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Taylor v. Ford Motor Co.

decided as amended: March 30, 1983.

GRANVILLE B. TAYLOR, JR., APPELLANT,
v.
FORD MOTOR COMPANY, AND LOCAL 980, UAW (UNITED AUTOMOBILE, AEROSPACE AND AGRICULTURE IMPLEMENT WORKERS OF AMERICA), APPELLEE



ON APPEAL FROM THE UNITED STATES DISTRICT COURT FOR THE DISTRICT OF NEW JERSEY.

Gibbons, Higginbotham and Becker, Circuit Judges.

Author: Higginbotham

Opinion OF THE COURT

A. LEON HIGGINBOTHAM, JR., Circuit Judge.

Granville Taylor, appeals from a judgment of the United States District Court for the District of New Jersey holding that a ninety-day statute of limitations for actions to confirm arbitration awards may bar a union member from suing a union for failure to enforce an arbitration award within the statutorily allotted time. Taylor filed suit initially against Ford Motor Company (Ford), the employer, and Local 980 of the United Automobile, Aerospace and Agriculture Implement Workers of America, (Local 980), the collective bargaining agent, under § 301(a) of the Labor-Management Relations Act, 29 U.S.C. § 185. Ford's motion for summary judgment contended that Taylor's claims against the employer for failure to notify him of a vacancy while he was laid off were untimely under New Jersey Statutes Annotated (N.J. STAT. ANN.) 2A:24-7. The district court granted the motion and dismissed Ford from the case. Taylor proceeded with the lawsuit against the union for failure to confirm an arbitration award. The district court held that a ninety-day statute of limitations was applicable to Taylor's lawsuit against the union. We find that the appropriate limitations period for the confirmation of an arbitration award is the six-year period found in N.J. STAT. ANN. 2A:14-1. Taylor therefore has the right to confirm the arbitration award.

I.

Ford Motor Company laid off the appellant from his position as a pumpman on March 11, 1969. The terms of the collective bargaining agreement provided that Ford and the union notify Taylor whenever a vacancy occurred in his classification. (Aa-16). A vacancy occurred in Taylor's classification in March 1973, and neither Ford nor Local 980 notified Taylor of the vacancy. Taylor was not recalled to work until May 1976. One month later, in June 1976, he filed a grievance against both Ford and Local 980 seeking back wages, insurance coverage, holiday and vacation pay, and pension credits from the time Ford filled the vacancy in 1973 until Taylor's reinstatement in 1976. Pursuant to the collective bargaining agreement, Taylor submitted the matter to arbitration. On August 8, 1978, an umpire awarded Taylor "pension rights and benefits from May 29, 1973." The umpire denied Taylor's claim for back pay because the contract precluded back-pay liability against the company. (Aa-50-1).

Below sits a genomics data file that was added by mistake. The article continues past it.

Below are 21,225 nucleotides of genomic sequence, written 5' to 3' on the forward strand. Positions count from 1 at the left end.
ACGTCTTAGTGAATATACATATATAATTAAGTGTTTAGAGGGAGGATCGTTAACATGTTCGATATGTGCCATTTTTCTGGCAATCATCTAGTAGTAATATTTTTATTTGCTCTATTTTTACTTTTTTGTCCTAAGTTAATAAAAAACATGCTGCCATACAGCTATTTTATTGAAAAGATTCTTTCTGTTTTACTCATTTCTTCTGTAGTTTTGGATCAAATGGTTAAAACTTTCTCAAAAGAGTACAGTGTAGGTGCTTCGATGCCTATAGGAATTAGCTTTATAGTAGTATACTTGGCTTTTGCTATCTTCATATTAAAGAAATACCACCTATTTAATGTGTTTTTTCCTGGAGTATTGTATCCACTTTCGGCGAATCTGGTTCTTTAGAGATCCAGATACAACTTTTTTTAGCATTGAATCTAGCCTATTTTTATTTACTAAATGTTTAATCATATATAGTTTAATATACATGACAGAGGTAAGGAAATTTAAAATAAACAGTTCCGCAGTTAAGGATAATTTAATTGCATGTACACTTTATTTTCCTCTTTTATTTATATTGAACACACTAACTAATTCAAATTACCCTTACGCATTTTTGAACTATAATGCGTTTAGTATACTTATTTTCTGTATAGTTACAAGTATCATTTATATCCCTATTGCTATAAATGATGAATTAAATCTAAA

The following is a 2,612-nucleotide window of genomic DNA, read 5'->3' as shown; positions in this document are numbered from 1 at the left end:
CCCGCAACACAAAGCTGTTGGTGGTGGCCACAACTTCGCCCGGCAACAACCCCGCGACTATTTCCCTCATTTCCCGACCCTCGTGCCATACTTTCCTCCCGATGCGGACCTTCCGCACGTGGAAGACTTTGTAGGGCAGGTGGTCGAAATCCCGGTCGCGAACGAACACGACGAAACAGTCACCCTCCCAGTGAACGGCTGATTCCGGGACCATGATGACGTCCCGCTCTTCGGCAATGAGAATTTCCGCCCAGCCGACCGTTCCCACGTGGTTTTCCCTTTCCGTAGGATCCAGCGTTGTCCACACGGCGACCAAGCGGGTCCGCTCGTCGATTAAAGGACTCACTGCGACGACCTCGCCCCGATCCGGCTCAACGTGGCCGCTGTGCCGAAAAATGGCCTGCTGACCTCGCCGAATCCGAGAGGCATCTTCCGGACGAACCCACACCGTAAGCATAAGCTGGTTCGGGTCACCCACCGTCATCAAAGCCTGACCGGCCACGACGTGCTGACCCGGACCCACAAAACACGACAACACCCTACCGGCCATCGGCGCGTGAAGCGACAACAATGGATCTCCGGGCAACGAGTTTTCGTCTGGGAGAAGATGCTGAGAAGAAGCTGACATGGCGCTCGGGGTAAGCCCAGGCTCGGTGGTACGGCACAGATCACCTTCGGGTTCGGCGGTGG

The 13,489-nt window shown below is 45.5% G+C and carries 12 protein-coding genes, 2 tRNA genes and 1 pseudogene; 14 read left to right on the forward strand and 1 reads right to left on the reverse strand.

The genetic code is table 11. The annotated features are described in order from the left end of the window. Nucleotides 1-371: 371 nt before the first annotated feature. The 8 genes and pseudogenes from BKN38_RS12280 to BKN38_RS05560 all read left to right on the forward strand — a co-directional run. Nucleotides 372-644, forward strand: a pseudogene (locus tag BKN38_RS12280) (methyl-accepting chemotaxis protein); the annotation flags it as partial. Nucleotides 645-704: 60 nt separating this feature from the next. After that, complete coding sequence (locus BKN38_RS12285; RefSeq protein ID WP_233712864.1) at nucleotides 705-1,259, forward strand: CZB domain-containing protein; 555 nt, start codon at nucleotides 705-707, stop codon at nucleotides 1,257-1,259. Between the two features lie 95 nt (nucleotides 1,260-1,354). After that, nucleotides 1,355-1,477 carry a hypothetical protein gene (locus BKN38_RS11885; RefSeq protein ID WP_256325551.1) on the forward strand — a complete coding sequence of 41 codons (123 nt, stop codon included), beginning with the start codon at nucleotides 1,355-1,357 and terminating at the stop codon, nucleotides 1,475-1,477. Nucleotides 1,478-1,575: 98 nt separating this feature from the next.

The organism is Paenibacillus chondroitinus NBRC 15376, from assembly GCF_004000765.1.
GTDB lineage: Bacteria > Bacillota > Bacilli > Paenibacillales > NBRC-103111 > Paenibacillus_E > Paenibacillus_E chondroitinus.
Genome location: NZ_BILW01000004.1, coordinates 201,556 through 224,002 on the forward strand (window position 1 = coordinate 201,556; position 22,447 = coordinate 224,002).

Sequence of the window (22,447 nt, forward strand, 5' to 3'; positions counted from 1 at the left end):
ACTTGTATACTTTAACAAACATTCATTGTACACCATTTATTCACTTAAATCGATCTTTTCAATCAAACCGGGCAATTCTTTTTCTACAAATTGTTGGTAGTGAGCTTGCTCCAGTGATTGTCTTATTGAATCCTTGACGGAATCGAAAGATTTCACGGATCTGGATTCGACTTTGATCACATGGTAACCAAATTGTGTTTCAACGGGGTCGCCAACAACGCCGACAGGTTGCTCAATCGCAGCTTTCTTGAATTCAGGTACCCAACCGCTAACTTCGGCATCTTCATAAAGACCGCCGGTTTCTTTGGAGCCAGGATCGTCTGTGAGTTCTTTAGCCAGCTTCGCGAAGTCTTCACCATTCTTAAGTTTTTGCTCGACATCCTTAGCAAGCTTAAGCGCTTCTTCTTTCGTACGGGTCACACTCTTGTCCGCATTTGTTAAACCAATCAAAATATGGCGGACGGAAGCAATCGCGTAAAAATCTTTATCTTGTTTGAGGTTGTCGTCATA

In September 1978, Taylor's attorney wrote to the union seeking clarification of the umpire's award. He sought an assurance from the union that it would serve as an advocate for Taylor with Ford in resolving the dispute. The letter specifically noted that:

Under New Jersey law, the arbitration award must be confirmed within three months of the date of the delivery of the award, unless the parties extend the time in writing for such confirmation. This means that if the Union cannot get the Company to agree in writing to extend that time, it will be necessary for you to apply to Court for confirmation of that award before that three month period expires. (Aa -59).